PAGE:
Texts: A Deceptively Powerful Text Editor

Minimalist text editors burst on to the Mac app scene a few years back (actually the Soulmen were pioneers of this field back in 2002, but the truly minimalist apps came out years later). Since that time, there has been a proliferation of minimalist text editors—some would even say the category is too crowded. Many of these editors incorporate Markdown or MultiMarkdown syntax for formatting, with some even providing a live preview and standard keyboard shortcuts for applying syntax (see Byword).

I was searching for an app that would easily create HTML, but display the text as rich text, and stumbled upon Texts. I was in for a big surprise when I discovered just how powerful this “minimalist” text editor is. Read on to find out what I mean.

UI and Standard Features

At first glance, Texts seems to be just a stripped down text editor, but as I demonstrate below, looks can be deceiving. There is no toolbar and literally just a couple of icons (full screen button and the window sizing buttons), leaving you with just your text. This app is going to force you to use keyboard shortcuts, which is fine because there is a keyboard shortcut built in for almost everything, and the shortcuts are very easy to learn.

An example of the Texts interface from a recent post on Mac AppStorm.

An example of the Texts interface from a recent post on Mac AppStorm.

Texts also includes the standard OS X document management features such as support for versions, full screen editing and duplicating documents. That’s of course as you’d expect in a modern text editor on OS X.

Texts in full screen view.

Texts in full screen view.

Copy to HTML and Paste MultiMarkdown

For the past few weeks, I have been using Texts to write articles and blog posts. I simply type out the text how I want it to look inserting hyperlinks, headings, formatting, block quotes and more where I need them, without even thinking about syntax. Once I am done, I simply select all of the text and then hit the key combo alt-cmd-c to Copy as HTML and paste it into the WordPress HTML editor. The formatting has worked every time.

These are the paragraph and text editing menu options. Notice you can also quickly format equations, code blocks, and references.

What if you already have something written up using Markdown or MultiMarkdown syntax? Texts can handle this too. Simply copy the text and then choose Paste as Markdown and then select MultiMarkdown format from the menu bar. The text is now displayed as rich text and you can continue to write and format the document as you please.

Importing and Exporting

The import and export options are what makes Texts a powerful text editor that clearly sets it apart from other minimalist text and Markdown editors. Although Texts stores documents as plain text, there are plenty of options for exporting your document as rich text. I have written a couple of shorter documents, about five pages, in Texts and then exported to RTF. I then opened the exported RTF in Pages to make some final adjustments to the document such as page numbers and line spacing. This process worked flawlessly for me. The formatting was spot on and I enjoyed writing the documents in the clean, ultra-focused Texts UI.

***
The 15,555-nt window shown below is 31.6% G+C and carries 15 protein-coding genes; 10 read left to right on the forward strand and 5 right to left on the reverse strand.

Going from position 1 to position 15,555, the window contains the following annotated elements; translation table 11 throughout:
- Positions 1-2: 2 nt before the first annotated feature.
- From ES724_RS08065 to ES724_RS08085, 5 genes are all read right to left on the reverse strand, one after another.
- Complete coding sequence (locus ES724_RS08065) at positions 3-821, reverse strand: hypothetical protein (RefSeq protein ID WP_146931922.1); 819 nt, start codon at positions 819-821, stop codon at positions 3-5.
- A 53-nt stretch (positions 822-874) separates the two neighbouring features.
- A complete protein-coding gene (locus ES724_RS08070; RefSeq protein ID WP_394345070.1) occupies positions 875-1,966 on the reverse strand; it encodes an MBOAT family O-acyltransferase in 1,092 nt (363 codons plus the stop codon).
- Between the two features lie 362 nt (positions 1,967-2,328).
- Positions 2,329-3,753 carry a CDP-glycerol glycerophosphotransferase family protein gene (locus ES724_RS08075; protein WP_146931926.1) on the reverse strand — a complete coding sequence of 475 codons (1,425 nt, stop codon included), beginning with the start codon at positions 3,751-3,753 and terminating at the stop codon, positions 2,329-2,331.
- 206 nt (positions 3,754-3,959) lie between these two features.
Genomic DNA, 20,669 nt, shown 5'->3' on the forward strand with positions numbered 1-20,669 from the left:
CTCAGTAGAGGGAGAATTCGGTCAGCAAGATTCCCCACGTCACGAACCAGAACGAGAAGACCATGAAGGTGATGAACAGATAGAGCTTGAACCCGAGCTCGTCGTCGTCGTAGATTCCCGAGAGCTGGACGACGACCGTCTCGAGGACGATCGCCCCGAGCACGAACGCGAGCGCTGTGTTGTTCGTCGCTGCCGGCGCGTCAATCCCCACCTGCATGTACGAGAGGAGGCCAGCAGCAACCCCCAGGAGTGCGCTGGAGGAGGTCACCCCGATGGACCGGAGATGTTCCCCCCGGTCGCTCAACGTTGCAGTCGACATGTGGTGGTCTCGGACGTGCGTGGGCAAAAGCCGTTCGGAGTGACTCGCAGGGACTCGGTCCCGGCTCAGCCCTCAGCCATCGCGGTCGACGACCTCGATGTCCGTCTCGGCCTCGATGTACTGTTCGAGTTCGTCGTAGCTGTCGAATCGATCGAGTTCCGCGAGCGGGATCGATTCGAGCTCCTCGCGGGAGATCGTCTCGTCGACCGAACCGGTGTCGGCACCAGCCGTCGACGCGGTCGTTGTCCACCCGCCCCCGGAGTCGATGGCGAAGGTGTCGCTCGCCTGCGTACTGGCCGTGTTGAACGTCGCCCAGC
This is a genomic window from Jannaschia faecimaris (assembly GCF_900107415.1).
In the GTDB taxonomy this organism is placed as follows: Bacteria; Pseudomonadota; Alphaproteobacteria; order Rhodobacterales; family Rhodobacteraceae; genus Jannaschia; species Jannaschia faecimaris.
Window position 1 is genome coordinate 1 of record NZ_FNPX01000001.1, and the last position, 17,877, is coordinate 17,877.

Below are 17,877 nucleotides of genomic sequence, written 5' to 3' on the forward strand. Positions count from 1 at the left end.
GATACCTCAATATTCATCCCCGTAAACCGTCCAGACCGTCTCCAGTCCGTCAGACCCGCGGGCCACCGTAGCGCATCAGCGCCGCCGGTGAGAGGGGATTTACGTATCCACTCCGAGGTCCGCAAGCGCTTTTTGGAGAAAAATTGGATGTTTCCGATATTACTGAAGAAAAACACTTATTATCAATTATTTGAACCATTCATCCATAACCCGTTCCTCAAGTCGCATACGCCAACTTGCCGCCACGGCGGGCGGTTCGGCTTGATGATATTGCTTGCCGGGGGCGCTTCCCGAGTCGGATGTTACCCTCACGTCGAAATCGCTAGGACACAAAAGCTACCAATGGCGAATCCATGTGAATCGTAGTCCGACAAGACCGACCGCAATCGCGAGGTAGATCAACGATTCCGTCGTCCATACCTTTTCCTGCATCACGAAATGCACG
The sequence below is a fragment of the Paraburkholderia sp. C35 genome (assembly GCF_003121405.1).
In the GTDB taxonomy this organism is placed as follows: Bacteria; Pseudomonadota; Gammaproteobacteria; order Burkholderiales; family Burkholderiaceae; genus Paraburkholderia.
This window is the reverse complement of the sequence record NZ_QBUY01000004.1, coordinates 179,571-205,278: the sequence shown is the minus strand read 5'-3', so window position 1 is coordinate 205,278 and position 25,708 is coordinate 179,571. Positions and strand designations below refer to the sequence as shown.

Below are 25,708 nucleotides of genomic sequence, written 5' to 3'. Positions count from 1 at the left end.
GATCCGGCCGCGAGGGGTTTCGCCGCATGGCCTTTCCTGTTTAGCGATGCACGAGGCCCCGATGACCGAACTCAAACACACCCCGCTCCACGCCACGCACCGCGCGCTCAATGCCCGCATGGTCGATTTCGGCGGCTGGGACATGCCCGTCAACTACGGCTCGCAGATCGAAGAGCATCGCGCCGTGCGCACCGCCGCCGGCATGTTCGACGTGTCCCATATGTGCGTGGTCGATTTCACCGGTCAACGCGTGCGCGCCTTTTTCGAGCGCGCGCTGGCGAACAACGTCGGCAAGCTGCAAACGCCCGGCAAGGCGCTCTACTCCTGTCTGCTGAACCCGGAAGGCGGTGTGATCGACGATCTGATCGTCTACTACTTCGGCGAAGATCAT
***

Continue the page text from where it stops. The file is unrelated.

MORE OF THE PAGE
I also tested out exporting documents as Microsoft Word and PDF files. Again I had no problems, and the formatting was accurate. PDF and .docx files file exports also support any images you inserted into the document using Texts (simply right click and select Insert Image in Texts to add images to your document).

Exporting to PDF and RTF formats requires downloading Pandoc and Xelatex.

I had one issue with exporting to an HTML5 document. I emailed the developer and received a response within minutes. I sent him the document in question and he emailed me back explaining the problem along with the HTML file I was trying to produce. I was very impressed with the support to say the least.

As far as importing goes, I tested importing HTML and MultiMarkdown using Texts. Granted, I didn’t have any advanced MultiMarkdown syntax in the documents like tables, and the HTML documents were just simple blog posts, but in my testing the documents imported just fine.

Texts has a lot of import and export options. Many of which are not covered in this review.

Texts has a lot of import and export options. Many of which are not covered in this review.

Missing Features

Surprisingly, there is no word count function. This was the main issue I had with Texts. I actually had to copy and paste into another app to get word counts for articles and papers. There are also a couple of standard OS X text editing features that were absent—cmd-delete does not delete the current line, and there is no option to look up a word in the built-in dictionary. It would also be nice to have an option to change the default font, currently there is no way to change the font in your Texts documents. I was also surprised at the lack of an option to export documents as .md files. It seems reasonable that this would be included as an export option given that the app already works well with MultiMarkdown.

Final Thoughts

I am glad to have stumbled upon this app. It truly is a hidden gem. I don’t use the app to its full potential—for example, I have no need for the EPUB and XeLaTeX export options—but I have to say that it works great for what I use it for. I have always thought there should be an app that works like a rich text editor and produces HTML in the background, and as it turns out, Texts is that app. Adding in the powerful import and export options, Texts becomes a very powerful all around text editor.


Texts is a minimalist text editor with a kick. It stores rich text formatting options in plain text files and provides tons of export options.